Pop-up Restaurants and Stores: Great Places to Start a Business
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From Ethiopia to Pop-up
By Lee Ann Bowman
Meron Spencer prepares the dishes of her native Ethiopia.
Photo: Courtesy Jim Spencer
Jim and Meron Spencer loved having friends over for dinner, and guests loved the great conversation and the multicourse dinners of Ethiopian food prepared by Meron (pronounced Meh-roan). The parties ended with Ethiopian coffee roasted and ground by Meron in what she described as “sort of like a tea ceremony.”
She began cooking for her own family when she was just 8, while growing up in Ethiopia’s Kaffa region, where coffee originated and from which the beverage got its name. The couple met in the capital of Addis Ababa eight years ago while Spencer, a professor of urban planning and political science at UH-Manoa, was working on a health project. In 2006, they married there and, a year later, Meron and her then-7-year-old son arrived in Hawaii.
Ethiopian food was not new to Jim Spencer, who is the son of a Vietnamese mother and American father. “I always knew Ethiopian food growing up in New York,” he says. “And before coming to the U.S., we spent a lot of time in Southeast Asia, where there are lots of Ethiopian restaurants in major cities.”
But there were none in Honolulu. Encouraged by friends who relished their gala dinner parties, the Spencers set out to change that.
They got the chance two years ago when a phone call introduced them to JJ Praseuth Luangkhot, chef and owner of JJ Bistro & French Pastry in Kaimuki. He had just invested in a new restaurant, J2 Fusion, and had heard about their great dinners. He offered them the use of his new facility one night a week and the Addis Ababa Hawaii pop-up restaurant was born.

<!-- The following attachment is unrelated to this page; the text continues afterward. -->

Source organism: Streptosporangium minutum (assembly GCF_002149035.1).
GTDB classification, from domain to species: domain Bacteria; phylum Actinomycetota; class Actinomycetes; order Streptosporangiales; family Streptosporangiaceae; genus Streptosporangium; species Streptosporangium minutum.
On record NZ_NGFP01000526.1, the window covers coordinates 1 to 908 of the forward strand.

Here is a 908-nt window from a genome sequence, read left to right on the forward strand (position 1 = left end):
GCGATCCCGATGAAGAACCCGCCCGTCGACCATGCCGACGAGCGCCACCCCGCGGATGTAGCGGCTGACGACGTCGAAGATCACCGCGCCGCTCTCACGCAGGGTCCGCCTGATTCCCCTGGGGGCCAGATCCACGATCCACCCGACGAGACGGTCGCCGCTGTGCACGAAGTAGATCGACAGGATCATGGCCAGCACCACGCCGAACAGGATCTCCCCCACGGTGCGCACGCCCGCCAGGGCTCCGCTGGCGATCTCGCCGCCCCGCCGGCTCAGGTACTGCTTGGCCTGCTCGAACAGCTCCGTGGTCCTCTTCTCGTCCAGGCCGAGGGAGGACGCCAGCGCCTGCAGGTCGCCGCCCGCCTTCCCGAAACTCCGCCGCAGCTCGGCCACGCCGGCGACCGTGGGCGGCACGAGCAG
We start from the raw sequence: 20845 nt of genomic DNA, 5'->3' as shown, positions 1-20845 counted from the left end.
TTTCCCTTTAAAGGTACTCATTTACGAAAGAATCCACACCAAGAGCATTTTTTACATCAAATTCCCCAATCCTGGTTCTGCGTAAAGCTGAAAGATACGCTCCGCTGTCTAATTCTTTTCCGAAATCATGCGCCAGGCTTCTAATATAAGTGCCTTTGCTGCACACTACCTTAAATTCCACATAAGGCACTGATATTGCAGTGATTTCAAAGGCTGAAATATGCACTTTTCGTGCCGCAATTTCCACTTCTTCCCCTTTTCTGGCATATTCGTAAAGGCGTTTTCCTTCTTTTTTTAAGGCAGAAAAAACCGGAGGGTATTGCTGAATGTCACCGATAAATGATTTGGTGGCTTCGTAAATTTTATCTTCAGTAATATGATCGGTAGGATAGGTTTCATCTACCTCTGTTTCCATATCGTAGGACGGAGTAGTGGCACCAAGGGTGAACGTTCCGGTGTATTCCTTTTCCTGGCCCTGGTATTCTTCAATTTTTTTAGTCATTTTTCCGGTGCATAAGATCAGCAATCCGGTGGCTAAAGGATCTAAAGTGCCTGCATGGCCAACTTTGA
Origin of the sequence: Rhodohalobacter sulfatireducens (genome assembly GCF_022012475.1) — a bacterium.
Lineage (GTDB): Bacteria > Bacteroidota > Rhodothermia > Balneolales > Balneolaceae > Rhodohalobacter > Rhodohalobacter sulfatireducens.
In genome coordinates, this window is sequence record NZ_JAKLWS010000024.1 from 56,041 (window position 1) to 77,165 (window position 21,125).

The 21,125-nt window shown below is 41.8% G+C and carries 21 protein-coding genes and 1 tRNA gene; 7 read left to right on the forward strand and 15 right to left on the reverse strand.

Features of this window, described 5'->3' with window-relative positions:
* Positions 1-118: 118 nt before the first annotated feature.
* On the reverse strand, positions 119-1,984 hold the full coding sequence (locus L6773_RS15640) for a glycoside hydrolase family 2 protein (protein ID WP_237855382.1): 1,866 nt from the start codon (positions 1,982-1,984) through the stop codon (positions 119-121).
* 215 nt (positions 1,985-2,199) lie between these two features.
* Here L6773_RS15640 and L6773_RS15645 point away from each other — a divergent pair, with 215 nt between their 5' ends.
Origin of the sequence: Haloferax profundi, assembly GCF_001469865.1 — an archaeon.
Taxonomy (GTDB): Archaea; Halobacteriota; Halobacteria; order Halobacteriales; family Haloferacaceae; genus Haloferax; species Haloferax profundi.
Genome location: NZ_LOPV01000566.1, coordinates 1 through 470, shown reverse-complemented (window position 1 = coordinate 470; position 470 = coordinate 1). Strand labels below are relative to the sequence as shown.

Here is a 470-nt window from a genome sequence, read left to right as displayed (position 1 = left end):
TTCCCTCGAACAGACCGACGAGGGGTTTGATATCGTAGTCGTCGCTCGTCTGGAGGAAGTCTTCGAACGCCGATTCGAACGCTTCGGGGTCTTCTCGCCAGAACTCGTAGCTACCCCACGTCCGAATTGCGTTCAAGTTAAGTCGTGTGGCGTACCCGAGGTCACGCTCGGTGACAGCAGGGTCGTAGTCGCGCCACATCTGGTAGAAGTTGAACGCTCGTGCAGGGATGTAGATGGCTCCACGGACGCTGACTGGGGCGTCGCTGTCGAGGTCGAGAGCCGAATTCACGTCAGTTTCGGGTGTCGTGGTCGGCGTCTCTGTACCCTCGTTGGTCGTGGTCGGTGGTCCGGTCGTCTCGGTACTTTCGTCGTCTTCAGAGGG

The Spencers started with a Thursday night. “We said, ‘We’ll take care of the food and you take care of the service, the gas, the electricity and refrigeration and then we’ll split the revenues,’ ” says Spencer.
“I just sent out an email to friends and colleagues and asked them to send it out, got it on Facebook and asked for reservations,” he says. That first night had a deluge of 115 people, more than they could handle, but that provided an important lesson: A pop-up restaurant is more than just great food.
“Managing the people, that was really hard,” he says. “We could only seat 85 and some left. That was our mistake that first night, accepting too many reservations.
“But one of the things Meron also realized is that it’s not just about eating, it’s about culture, about education, about socializing. … That first night the governor came and the second night somebody who writes a blog wrote it up. There were reviews on Yelp, lots of different types of reviews. We never did any other type of advertising.”
The couple ran that pop-up for eight months, then moved to other venues such as the Lemongrass Cafe in Chinatown.
“Basically they cover the space and we cover all the food,” says Spencer of the restaurants they work with. “We’ve become kind of like the subcontractor.”
Yes, they are considering a permanent site, but they insist it will have to be “just the right situation.”
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